Pilgrimage to Rome vs Camino de Santiago

The annual scramble across Europe to the shrine of Santiago in Spain has become so hectic that it’s surely time to turn your boots toward the older charms of the Via Francigena, the ancient road to Rome

ABOVE Pilgrims arrive in front of the imposing Cathedral in Santiago de Compostela
ABOVE Pilgrims arrive in front of the imposing Cathedral in Santiago de Compostela


LOCATION Many pilgrims start their journey at the

Great Saint Bernard Pass, in the Alps on the Swiss–Italian border

WEATHER The pass is only open from mid-Apr to Oct. Daytime temperatures in northern Italy are 66–85°F (19–29°C) at this time of year

DISTANCE From the pass to Rome, it is 580 miles (930 km)

With over 100,000 pilgrims flowing in an endless stream to Santiago de Compostela every year, each one fighting for the best beds and the best stories, it can be hard not to feel like a spiritual commuter on a conveyor belt to salvation. The Via Francigena (the great pilgrim route from Canterbury in England to Rome), on the other hand, is not only emptier, but, even on a “short” section, offers a fascinatingly diverse succession of landscapes and civilizations, the likes of which could hardly be imagined on the parched plains of the Spanish meseta.

Pilgrims have been heading to Rome since the early days of the Christian church, following the Roman roads used by St Augustine in AD 596–7.

They come to touch the relics of Saint Peter and Saint Paul, and to marvel at the many wonders of the Eternal City. It is still possible to walk in their footsteps for all or part of the journey, to feel history flowing in through the soles of your feet.

You can march with the ghosts of Roman Legions along stretches of elegantly paved road, the great basalt slabs as solid today as when those soldiers first laid them. You’ll pass Etruscan amphi- theaters that were already ancient when the first pilgrims passed this way, and pause at the Roman temples and baths that sprang up alongside them.
Ancient tracks hewn into the Alps guide you to the Col du Grand St-Bernard and the shelter of the monastery where trusty Saint Bernard dogs are still bred. Later, you will follow paths through the Apennines that bend beneath quarries of the dazzling white marble once worked by Michelangelo.

From the Apennines you descend to the bucolic, cypress-topped hills of Tuscany, where the road leads you straight along the main streets of turreted San Gimignano (see pp124–5) and honey-hued Siena. Then come the sun-kissed villages and volcanic lakes of Rome’s own region, Lazio.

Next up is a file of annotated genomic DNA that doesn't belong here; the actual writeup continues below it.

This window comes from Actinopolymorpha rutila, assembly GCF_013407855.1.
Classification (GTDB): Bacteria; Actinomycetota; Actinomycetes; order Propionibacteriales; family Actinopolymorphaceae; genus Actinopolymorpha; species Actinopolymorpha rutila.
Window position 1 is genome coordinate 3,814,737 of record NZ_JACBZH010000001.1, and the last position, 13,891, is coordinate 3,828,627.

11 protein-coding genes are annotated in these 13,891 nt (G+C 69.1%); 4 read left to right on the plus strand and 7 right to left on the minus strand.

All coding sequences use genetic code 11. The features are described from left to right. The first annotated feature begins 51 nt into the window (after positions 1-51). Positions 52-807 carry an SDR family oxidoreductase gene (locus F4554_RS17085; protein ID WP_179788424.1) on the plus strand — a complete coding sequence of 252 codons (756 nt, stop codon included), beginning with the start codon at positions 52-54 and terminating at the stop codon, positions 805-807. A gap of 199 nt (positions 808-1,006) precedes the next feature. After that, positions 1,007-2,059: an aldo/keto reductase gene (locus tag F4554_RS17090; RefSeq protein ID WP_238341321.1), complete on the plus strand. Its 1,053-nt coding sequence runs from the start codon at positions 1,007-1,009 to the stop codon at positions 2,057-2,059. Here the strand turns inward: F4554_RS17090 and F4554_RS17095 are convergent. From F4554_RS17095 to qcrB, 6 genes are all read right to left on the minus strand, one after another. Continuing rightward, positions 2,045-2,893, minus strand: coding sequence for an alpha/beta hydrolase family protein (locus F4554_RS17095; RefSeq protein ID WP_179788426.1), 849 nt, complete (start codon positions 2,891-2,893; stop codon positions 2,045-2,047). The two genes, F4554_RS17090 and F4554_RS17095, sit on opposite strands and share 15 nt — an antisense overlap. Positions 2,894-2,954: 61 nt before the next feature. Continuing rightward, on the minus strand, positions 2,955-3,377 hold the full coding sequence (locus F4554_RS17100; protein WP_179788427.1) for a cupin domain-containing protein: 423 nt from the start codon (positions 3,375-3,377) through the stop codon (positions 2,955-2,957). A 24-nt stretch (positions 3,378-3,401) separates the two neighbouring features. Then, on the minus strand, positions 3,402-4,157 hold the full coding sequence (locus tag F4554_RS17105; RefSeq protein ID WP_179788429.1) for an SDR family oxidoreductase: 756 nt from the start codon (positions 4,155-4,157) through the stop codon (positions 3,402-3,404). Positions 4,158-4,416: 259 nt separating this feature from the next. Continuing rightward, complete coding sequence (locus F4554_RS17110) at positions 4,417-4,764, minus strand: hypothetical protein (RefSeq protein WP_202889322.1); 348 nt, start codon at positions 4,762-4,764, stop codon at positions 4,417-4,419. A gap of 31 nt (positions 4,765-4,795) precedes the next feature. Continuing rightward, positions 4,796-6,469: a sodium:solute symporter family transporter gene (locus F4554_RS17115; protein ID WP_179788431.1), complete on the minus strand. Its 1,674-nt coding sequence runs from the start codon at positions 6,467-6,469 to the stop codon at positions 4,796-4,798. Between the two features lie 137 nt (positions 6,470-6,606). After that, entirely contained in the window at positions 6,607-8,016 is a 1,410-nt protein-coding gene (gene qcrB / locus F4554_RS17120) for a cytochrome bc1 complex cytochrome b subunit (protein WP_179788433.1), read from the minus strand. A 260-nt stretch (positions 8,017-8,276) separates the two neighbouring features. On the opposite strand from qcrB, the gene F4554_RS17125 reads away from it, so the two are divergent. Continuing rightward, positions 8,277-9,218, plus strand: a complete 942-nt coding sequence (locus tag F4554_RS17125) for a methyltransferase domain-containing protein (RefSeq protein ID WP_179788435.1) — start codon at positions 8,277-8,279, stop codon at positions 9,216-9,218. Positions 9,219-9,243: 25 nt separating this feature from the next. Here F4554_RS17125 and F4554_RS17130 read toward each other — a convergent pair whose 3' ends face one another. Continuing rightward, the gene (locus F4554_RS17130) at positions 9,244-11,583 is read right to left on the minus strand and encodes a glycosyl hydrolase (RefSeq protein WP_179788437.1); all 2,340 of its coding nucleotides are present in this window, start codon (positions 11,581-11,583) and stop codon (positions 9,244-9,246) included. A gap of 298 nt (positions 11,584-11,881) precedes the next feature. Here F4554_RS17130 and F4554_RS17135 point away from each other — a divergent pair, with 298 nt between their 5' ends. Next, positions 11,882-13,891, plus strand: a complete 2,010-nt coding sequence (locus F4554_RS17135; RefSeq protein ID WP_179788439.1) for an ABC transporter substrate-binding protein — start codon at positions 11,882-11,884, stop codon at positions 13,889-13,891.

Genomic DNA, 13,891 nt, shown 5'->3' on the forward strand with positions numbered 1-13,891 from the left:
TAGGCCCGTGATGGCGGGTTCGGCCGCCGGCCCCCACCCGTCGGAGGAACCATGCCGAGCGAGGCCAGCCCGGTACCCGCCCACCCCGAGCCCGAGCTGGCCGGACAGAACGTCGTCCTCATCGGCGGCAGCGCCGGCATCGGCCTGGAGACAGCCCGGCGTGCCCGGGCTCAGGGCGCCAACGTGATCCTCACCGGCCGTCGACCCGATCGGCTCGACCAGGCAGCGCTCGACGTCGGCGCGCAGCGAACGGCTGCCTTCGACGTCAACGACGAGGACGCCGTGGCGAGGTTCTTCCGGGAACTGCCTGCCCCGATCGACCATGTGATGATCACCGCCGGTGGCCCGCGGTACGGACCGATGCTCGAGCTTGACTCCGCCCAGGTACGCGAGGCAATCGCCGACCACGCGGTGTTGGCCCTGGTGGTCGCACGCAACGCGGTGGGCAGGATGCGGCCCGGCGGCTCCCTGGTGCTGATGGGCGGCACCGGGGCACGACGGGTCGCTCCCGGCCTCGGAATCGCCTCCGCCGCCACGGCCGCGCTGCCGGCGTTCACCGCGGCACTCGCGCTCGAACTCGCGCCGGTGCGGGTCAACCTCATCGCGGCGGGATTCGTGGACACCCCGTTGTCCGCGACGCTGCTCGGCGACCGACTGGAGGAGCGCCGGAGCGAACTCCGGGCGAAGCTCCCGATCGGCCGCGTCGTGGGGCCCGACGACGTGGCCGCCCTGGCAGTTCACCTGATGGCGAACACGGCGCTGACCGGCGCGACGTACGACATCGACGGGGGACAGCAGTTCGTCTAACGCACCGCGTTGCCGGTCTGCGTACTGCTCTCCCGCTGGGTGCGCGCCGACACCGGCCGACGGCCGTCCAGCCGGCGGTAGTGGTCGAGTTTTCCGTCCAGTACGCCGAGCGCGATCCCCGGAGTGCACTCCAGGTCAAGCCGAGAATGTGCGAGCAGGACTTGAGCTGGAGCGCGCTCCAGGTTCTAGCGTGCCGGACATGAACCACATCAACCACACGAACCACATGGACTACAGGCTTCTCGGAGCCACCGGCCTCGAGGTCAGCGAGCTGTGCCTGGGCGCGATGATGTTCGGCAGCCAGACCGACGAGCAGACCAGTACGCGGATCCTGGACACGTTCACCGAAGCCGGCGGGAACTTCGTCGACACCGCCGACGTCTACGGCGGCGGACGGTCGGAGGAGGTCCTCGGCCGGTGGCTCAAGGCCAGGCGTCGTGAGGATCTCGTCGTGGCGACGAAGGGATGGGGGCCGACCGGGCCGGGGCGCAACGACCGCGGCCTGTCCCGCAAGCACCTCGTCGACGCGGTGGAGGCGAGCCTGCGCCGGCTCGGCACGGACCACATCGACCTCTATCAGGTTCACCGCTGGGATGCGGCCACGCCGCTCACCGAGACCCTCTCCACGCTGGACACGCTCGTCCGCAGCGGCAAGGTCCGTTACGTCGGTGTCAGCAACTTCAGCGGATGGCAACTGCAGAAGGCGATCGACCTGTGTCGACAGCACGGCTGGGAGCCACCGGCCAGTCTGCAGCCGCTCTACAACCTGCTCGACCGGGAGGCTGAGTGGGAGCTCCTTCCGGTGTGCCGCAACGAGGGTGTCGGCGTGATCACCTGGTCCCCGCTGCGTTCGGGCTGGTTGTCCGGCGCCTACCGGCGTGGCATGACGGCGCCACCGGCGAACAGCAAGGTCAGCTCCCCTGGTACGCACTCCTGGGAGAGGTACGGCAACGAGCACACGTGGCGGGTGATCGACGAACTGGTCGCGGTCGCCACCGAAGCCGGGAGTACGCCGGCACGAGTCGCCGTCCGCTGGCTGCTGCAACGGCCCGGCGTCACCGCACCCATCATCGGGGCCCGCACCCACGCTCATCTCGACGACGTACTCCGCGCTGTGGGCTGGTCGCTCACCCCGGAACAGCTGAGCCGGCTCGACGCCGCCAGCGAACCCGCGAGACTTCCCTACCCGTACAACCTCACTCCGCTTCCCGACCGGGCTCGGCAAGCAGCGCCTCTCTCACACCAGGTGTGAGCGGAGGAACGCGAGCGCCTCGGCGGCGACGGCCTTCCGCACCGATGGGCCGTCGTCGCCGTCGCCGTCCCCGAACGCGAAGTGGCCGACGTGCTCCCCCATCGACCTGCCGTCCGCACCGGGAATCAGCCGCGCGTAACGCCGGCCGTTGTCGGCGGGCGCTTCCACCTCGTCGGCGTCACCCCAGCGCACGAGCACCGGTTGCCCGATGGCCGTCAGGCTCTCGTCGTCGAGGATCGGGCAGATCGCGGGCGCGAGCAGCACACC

Where Spanish Santiago announces its stolid granite presence in the rains that roll in from the Atlantic, Rome proclaims itself on the warm breath of the Mediterranean. Yet, as it draws ever closer, so it seems increasingly ethereal, dissolving into the sea of its own mythology. And, as the vision of Rome melts away, so does the flotsam of everyday existence. You are left simply to lace up your boots, walk, eat, and find somewhere to sleep at night.

However, when you finally reach Rome, its marvelous, marbled reality easily bears the weight of hundreds of miles of expectation. All the aches and pains of the route vanish within the embrace of Bernini’s extraordinary elliptical colonnade, gathering pilgrims within its porticoed arms before the vast Basilica of Saint Peter.

In Santiago, every second person seems to be a pilgrim. In Rome, though, everyone else is a tourist, and the sweetness of this knowledge gives wings to each airy step through the Eternal City.


THE BUILD-UP Since the miraculous discovery, in the 9th century, of the relics of Saint James, millions of pilgrims have made their way to his shrine at Santiago de Compostela.
Countless churches, monasteries, and refuges line the Camino, and people have dedicated their lives to the welfare of pilgrims, providing food and shelter, building bridges and hospitals.

THE LETDOWN Along with fame come the freeloaders, ready to take advantage of cheap (or free) hospitality en route. Increasing numbers of cyclists whiz past, and you’ll find them settled into the best beds by the time you hobble into your hostel.

GOING ANYWAY? For any long walking route you should travel as lightly as possible, and stock up on things like blister relief and good socks. On the Camino, avoid the hot holiday months, especially around the Fiestas de Santiago (Jul 25).


Getting There and Around

There are regular, direct trains from Geneva airport to Martigny, where you can board the Saint- Bernard Express train to Orsières.

From here, you take a bus or walk to the monastery at the top of the pass. In Italy, there are good bus and train networks should your legs need a rest.

Where to Eat

Italy is perfect for carb-packing walkers. An infinite variety of pasta will get you from Piedmont to paradise, and a few final steps from St Peter’s is Da Augusto (tel. + 39 06 5803798), a truly Roman trattoria in Trastevere, for a well-deserved slap-up meal.

Where to Stay

Eurovia, a European pilgrimage support site, provides a list of budget accommodations along the route. For some, you may need to show a Pilgrim ID Card, which they can also supply.

When to Go

The best times are late spring and early fall, when the pass is snow-free but temperatures aren’t too hot for walking.

Budget per Day for Two

Allow US$150–200, including food and accommodations.

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